Be Aware of the Latest Cyber-fraud Tactics

Another year and another cybercrime tactic.

Just as technology seems to change and advance at the speed of light, so too do the scams that cybercriminals rely on to steal from individuals and organizations. As with past years, one of the newest approaches cybercriminals are relying on is impersonating the Internal Revenue Service (IRS). This time around they are taking a less obvious approach by using something so obscure you might not automatically recognize it as suspicious –tax transcripts.

            If you have ever needed information from previous years’ tax returns, only to find your copies have been lost or misplaced, tax transcripts are records of information you can get free of charge from the IRS that will give you key details from prior years’ tax returns. And they can be found center stage in cybercriminals’ latest phishing efforts.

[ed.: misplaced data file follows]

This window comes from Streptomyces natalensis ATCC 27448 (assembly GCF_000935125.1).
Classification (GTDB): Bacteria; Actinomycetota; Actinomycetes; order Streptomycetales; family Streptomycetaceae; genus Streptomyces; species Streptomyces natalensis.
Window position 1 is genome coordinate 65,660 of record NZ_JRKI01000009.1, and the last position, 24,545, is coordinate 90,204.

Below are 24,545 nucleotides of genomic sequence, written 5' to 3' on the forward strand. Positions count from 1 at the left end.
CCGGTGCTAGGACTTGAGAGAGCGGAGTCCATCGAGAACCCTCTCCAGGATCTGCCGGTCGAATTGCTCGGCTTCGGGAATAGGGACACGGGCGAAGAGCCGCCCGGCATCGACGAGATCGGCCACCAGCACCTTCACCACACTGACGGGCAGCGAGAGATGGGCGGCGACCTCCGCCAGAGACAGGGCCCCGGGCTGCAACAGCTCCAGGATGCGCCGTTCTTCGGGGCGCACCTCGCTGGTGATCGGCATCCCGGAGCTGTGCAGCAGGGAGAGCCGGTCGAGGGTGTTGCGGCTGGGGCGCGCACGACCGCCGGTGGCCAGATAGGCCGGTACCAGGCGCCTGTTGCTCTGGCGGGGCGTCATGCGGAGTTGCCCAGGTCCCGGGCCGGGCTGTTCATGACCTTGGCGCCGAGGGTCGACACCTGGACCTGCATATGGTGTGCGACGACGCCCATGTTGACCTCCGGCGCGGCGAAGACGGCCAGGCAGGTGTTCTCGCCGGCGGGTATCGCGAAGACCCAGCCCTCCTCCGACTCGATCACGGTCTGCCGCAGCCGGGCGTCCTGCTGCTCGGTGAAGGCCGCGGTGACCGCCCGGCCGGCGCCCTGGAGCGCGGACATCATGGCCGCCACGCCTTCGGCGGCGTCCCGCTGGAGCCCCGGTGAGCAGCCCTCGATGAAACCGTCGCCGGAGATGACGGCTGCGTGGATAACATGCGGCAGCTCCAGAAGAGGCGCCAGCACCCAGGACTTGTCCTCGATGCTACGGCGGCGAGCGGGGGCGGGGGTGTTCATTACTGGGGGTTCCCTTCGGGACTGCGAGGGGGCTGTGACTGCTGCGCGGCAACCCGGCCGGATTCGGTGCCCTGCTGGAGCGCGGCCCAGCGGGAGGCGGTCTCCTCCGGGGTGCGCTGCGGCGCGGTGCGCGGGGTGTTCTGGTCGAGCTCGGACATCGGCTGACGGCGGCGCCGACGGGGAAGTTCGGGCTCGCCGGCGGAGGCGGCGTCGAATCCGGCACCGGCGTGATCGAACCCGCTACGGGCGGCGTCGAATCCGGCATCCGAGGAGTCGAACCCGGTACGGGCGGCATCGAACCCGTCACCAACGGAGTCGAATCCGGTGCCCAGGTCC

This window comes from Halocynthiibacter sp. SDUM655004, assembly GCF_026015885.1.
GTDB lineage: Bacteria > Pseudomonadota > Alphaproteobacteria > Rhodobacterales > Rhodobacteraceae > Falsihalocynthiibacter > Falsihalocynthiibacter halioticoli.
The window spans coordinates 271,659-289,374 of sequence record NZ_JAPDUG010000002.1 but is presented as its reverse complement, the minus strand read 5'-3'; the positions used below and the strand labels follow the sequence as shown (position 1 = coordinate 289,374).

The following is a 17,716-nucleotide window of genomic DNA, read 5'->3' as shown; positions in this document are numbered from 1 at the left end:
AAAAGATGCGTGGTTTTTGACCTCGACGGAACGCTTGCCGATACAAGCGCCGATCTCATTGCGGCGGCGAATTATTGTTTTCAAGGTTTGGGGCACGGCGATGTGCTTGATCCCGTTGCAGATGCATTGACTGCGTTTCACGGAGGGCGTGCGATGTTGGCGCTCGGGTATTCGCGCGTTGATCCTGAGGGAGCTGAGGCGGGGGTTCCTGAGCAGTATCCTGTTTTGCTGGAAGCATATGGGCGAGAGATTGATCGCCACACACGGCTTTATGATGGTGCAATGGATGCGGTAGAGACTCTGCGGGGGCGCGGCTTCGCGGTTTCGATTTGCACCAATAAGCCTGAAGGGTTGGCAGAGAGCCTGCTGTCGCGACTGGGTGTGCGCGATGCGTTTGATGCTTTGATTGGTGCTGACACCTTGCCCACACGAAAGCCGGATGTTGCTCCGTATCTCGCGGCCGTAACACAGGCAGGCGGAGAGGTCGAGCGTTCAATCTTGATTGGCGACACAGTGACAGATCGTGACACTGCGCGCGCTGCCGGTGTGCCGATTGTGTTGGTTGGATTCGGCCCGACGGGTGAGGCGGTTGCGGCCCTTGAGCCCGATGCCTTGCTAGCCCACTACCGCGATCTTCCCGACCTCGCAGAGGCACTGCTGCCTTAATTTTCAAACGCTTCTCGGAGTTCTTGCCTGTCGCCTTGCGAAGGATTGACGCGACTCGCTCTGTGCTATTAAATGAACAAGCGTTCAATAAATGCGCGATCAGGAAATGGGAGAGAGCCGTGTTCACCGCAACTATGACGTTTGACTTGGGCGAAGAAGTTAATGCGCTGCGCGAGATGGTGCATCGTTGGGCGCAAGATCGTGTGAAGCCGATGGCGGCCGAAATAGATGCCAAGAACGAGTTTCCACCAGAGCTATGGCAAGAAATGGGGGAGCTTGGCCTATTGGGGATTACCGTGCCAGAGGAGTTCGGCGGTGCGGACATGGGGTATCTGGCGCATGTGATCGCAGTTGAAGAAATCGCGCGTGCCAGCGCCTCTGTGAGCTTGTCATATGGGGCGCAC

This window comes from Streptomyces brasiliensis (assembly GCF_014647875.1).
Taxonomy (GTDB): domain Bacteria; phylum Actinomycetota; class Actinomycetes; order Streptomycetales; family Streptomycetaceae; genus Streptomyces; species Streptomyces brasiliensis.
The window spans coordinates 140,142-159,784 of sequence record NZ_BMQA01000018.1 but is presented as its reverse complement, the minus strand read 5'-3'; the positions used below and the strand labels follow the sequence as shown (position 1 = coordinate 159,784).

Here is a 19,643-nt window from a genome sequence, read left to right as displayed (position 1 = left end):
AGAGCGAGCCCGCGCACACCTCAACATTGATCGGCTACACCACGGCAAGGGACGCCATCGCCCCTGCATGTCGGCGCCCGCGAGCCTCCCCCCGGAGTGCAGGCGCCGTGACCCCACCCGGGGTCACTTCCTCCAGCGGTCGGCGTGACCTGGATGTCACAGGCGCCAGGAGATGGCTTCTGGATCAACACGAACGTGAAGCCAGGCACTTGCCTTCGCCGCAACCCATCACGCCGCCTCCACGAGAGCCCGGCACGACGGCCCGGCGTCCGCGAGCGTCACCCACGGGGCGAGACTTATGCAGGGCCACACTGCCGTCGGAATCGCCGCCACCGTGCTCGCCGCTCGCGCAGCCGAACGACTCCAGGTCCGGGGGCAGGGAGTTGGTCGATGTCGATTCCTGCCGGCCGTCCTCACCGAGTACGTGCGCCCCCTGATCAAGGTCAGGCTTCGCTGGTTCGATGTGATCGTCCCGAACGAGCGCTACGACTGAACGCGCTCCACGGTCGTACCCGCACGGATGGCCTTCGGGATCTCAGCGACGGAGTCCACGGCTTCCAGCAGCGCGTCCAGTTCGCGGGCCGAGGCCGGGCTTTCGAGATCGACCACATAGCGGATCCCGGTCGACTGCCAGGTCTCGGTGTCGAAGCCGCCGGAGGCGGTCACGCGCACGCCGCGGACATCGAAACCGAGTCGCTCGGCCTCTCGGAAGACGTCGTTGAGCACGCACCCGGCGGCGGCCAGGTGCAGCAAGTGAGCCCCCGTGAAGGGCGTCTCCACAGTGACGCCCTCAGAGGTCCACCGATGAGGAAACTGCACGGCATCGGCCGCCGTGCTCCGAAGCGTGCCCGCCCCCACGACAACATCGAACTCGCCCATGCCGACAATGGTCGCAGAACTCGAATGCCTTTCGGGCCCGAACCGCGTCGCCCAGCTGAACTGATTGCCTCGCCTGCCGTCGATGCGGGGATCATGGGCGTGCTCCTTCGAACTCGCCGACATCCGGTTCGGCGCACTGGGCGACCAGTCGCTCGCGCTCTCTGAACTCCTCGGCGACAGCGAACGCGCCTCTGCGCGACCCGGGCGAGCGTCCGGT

According to a warning from the IRS, cybercriminals impersonating the tax agency are sending individuals and companies malware known as Emotet disguised as tax transcripts. But this type of malware is particularly dangerous, as it not only infects the computer of the individuals that open it, but is able to spread throughout an entire company’s network. Once again, the IRS is reminding people that it does not send unsolicited emails to people. Anyone who receives such an email should delete it or forward it to the IRS at phishing@irs.gov.

            Take care now more than ever to make sure you are adequately securing your online accounts. One way of doing this is to make sure that you vary both the usernames and the passwords you use for different online accounts. Don’t forget that any bank or company that reaches out to you, whether online or by phone, will already know your account numbers and should not be asking for them or any other personal information, such as your social security number. If you receive such a call that you think may be legitimate, ask the person calling you for a reference number regarding whatever they are contacting you about, and then hang up and call the customer service number of the company they say they are from to be sure the call is legitimate. 

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